Tai Chi, as it is practiced in the west today, can perhaps best be thought of as a moving form of yoga and meditation combined. There are a number of so- called forms (sometimes also called ‘sets’) which consist of a sequence of movements. Many of these movements are originally derived from the martial arts (and perhaps even more ancestrally than that, from the natural movements of animals and birds) although the way they are performed in Tai Chi is slowly, softly and gracefully with smooth and even transitions between them.
For many practicioners the focus in doing them is not, first and foremost, martial, but as a meditative exercise for the body. For others the combat aspects of Tai Chi are of considerable interest. In Chinese philosophy and medicine there exists the concept of ‘chi’, a vital force that animates the body. One of the avowed aims of Tai Chi is to foster the circulation of this ‘chi’ within the body, the belief being that by doing so the health and vitality of the person are enhanced. This ‘chi’ circulates in patterns that are close related to the nervous and vascular system and thus the notion is closely connected with that of the practice of acupuncture and other oriental healing arts.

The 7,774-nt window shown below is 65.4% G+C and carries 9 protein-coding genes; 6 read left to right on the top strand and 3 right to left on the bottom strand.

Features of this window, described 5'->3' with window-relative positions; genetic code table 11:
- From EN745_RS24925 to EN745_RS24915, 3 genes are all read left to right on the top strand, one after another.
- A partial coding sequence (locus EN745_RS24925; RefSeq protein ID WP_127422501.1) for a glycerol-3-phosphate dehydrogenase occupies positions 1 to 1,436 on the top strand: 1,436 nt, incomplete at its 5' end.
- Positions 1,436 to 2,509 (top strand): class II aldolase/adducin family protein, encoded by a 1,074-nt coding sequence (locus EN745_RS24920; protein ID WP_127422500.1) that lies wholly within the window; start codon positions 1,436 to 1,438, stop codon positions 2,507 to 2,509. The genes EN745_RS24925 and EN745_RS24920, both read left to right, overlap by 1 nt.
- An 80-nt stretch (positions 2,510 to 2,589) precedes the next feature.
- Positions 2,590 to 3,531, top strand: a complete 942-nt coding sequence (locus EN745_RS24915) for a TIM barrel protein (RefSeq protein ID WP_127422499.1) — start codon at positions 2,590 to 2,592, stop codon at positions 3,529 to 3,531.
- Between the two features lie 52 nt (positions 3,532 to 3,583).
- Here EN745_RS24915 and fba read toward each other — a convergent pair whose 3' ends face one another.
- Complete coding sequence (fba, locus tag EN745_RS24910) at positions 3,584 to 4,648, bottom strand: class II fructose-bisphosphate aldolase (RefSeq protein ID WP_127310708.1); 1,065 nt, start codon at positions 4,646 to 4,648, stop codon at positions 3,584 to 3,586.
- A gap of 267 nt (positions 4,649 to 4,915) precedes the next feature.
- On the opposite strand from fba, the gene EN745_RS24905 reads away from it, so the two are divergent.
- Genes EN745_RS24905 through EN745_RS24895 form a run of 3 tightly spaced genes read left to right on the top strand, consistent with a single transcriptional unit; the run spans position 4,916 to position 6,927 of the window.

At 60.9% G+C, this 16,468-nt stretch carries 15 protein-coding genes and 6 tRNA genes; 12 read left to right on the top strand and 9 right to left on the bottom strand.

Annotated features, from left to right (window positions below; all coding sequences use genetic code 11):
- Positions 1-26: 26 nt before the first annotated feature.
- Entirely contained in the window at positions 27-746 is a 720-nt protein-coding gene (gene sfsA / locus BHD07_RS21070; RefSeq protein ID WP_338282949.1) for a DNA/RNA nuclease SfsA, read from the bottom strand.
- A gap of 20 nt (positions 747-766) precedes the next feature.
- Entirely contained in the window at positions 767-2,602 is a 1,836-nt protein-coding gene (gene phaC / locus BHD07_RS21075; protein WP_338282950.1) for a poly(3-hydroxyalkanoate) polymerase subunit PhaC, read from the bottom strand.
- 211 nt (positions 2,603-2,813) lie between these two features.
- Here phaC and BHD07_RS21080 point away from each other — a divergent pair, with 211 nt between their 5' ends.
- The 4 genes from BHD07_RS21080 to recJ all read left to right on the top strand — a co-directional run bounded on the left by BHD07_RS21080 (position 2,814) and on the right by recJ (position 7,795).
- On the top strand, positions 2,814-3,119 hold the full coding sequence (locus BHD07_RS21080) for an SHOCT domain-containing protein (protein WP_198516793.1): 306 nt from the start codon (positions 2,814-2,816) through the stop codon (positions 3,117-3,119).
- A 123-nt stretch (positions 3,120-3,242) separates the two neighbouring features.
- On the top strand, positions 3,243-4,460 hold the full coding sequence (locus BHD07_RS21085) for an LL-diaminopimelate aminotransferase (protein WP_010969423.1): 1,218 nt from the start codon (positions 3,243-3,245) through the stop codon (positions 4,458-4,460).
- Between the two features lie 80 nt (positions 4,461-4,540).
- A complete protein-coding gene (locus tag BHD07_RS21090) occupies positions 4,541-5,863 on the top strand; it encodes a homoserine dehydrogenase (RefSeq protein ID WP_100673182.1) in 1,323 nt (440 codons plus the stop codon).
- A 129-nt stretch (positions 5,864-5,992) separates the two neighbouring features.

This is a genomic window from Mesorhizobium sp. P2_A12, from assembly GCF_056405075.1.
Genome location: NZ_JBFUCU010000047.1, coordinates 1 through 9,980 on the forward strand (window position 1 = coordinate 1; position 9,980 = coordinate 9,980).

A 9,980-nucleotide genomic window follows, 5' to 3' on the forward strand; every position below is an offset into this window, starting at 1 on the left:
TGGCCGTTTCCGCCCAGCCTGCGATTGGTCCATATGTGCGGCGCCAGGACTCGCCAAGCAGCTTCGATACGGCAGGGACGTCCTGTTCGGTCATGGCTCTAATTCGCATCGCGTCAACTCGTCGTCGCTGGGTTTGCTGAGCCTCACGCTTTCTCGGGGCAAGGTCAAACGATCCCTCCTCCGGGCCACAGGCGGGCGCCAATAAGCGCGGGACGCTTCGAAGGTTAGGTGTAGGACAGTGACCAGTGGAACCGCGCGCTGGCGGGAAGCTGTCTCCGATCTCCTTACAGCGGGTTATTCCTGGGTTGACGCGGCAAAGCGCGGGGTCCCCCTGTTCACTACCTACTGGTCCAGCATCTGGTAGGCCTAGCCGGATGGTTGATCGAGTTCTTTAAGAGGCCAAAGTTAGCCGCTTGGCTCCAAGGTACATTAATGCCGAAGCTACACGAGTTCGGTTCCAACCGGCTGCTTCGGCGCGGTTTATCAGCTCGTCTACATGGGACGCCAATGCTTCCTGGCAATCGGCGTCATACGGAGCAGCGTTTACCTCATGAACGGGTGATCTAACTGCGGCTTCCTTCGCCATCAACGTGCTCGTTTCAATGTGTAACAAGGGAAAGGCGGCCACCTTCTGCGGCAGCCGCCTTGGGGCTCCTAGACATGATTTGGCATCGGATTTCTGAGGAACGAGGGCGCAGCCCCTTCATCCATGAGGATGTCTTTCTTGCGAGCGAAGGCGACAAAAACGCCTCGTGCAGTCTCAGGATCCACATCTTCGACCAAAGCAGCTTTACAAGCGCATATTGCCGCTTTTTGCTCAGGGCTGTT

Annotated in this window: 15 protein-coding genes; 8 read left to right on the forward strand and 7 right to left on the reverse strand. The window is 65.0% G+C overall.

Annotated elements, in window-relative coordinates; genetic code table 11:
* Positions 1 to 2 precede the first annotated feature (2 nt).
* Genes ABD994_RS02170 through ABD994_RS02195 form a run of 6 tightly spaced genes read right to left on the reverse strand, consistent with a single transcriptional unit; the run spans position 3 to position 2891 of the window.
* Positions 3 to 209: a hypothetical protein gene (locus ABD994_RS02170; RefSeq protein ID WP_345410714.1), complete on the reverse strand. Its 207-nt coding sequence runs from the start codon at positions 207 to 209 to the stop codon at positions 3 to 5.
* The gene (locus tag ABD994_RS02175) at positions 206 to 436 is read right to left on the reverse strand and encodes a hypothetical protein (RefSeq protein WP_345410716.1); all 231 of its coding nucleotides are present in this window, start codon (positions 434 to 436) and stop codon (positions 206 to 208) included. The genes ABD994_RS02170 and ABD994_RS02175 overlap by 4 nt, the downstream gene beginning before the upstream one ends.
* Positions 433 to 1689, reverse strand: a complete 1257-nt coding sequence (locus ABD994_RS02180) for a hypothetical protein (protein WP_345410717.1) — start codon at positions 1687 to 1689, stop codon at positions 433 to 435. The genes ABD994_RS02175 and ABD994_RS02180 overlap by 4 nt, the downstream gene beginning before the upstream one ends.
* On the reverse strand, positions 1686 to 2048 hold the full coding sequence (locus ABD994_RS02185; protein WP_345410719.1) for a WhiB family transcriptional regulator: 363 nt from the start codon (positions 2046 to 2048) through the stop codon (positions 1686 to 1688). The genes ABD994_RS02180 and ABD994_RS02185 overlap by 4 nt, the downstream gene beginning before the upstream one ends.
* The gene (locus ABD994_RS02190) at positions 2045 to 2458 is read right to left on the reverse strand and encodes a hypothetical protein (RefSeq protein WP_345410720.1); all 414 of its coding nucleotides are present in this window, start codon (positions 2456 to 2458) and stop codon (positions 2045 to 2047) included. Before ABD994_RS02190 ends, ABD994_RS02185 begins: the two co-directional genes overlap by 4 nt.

Here at the Parkinson Senior Soceity we are thrilled to have Mr. Harold Naka as our Tai Chi instructor. Classes are offered as follows:
Monday at 1:00pm $3.00
Friday at 10:00am $3.00